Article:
“It sort of became my own private Iraq war. There are endless reservoirs of guilt and regret on the subject of the Iraq war if you’re a conscientious citizen, and you know what’s going on. I took me a very long time to get off the point that even though there’s this huge horrible situation. That doesn’t mean I have to do more for this person. He pushed me to my ultimate limit.”

However, Davenport gets drawn in so much, that she becomes part of the film itself. She felt she had to appear in the film, as she was just as implicated as anyone. “I had to be in the film or it wouldn’t have been honest, or nearly as interesting.” She found this out in the editing room, having possessed the foresight to film scenes involving her in addition to the scenes without her. She’s appeared in a number of her documentaries in the past, but here she finds herself losing money, constantly facing demands, being abused, lied about, having equipment stolen – all by the person they were trying to ‘save’. “Throughout, there was a long protracted moral dilemma that I went through – ‘what’s the right way to act in this situation when he’s asking me for x, y or z, given what’s going on in Iraq. Given that I’m making a film out of his life, and he’s getting nothing out it.’ Maybe he did deserve money when he asked for it, maybe he did need help with his visa.”

“It sort of became my own private Iraq war. There are endless reservoirs of guilt and regret on the subject of the Iraq war if you’re a conscientious citizen, and you know what’s going on. I took me a very long time to get off the point that even though there’s this huge horrible situation. That doesn’t mean I have to do more for this person. He pushed me to my ultimate limit.” However, she does get accused in the film of having an ulterior motive, and you can tell that Mohmed knows that Davenport will be able to use this film to her own career advantage. I ask if she feels guilty about this, especially given that the film is good enough to guarantee a wider audience. “No. The good side of how abusive he was to me, and how much he did do to me, relative to his complete hostility, and spreading lies – I actually have no guilt at all. I probably would have felt guilty if he hadn’t been such a nightmare to me.” In hindsight though, Davenport admits that “if I were to be totally honest, had I known how difficult this was going to be, I would not have got involved. I wish the Bush administration would make the same admission, but of course, they won’t. It was so emotionally trying and confusing, being immersed in a painful issue in a personal way.”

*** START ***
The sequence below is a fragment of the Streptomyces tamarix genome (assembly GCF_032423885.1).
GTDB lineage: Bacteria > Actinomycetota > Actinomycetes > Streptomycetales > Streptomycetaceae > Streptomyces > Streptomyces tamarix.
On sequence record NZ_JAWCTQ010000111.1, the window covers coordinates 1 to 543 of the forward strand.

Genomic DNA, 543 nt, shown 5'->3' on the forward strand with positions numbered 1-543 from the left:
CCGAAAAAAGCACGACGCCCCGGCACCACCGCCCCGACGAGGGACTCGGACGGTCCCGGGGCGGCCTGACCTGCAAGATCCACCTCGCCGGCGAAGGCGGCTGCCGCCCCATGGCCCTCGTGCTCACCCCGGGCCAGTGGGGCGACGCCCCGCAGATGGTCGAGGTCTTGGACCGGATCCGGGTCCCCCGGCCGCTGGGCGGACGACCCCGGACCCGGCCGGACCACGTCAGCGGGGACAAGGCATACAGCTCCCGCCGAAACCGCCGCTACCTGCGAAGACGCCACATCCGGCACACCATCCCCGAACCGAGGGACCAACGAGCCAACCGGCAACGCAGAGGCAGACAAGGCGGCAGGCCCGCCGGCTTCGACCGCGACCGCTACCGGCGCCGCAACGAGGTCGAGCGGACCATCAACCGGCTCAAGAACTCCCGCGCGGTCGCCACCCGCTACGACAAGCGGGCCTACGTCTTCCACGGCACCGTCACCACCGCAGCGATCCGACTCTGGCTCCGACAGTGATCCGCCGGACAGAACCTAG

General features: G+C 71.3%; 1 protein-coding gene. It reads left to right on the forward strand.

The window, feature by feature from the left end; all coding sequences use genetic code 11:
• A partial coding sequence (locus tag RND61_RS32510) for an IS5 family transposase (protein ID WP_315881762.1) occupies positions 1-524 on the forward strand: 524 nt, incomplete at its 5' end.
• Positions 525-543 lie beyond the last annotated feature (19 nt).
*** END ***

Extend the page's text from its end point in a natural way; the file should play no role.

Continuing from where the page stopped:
However despite all this, Davenport does make sure that Mohmed is shown as a brutally human person, which is probably the film’s great success – so much so that audiences the world over have responded to him in wildly different ways. “Some people like him, some people can’t stand him, some people say ‘god you’re so patient’, other people have hostility towards me, that I’m an ‘arrogant American.’” People have asked her “‘doesn’t he deserve at least a visa and a few thousand dollars’? It’s a confusing question, and audiences have different responses. ‘Why did you give him money’, ‘why didn’t you give him any more money?’” I ask if she’s managed to find an exit strategy from Mohmed. “My exit strategy was that I put him on spam blocker. But the thing is that it wasn’t entirely foolproof. David is still talking to him, and David is calling me saying ‘Muthana wants this and wants that’.” For those wondering what he’s up to now, Davenport tells me he’s waiting tables in London, having been granted a five year refugee visa in Britain. He hasn’t been particularly happy with the film either. “He started a one-man campaign to bring it down. Nothing has come of it, nor will it. I think it wasn’t his own reaction to the film.” Instead, it was more when he found blogs in reaction to the film, which weren’t particularly complimentary to him that provoked his anger towards the film.”

This film will provoke heated discussions – and people could justifiably think “what were the filmmakers expecting to happen?” or “why did she put up with this for so long”. Either way (or both), Operation Filmmaking is a compelling watch, deeply sad and blackly comic in its narrative developments. It’s also a neat parallel to the misguided motives of Bush, and an understanding as to why many people in Iraq perhaps didn’t immediately submit to the best intentions of the West-knows-best plans.